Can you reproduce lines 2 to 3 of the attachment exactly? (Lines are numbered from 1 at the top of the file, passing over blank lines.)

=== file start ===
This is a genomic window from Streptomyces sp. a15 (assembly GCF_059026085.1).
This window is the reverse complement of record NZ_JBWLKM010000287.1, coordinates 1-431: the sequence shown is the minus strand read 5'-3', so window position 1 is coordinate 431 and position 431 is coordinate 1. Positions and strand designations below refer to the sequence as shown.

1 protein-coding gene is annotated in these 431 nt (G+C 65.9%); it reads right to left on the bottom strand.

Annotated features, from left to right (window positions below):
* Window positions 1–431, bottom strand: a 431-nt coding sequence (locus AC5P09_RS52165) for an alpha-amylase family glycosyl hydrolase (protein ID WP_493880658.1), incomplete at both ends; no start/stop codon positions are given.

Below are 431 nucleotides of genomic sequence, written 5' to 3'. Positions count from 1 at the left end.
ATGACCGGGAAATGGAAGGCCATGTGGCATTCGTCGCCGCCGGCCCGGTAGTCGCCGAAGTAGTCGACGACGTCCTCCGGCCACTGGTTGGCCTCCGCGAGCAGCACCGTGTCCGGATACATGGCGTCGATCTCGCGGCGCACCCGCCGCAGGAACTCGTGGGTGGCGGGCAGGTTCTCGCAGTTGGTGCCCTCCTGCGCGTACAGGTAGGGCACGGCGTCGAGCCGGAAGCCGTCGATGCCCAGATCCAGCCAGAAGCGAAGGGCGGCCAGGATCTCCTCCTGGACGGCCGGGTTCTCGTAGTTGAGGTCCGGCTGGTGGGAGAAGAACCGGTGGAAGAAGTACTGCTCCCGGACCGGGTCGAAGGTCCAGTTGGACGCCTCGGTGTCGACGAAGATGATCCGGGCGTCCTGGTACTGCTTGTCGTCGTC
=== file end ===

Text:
This window is the reverse complement of record NZ_JBWLKM010000287.1, coordinates 1-431: the sequence shown is the minus strand read 5'-3', so window position 1 is coordinate 431 and position 431 is coordinate 1. Positions and strand designations below refer to the sequence as shown.

1 protein-coding gene is annotated in these 431 nt (G+C 65.9%); it reads right to left on the bottom strand.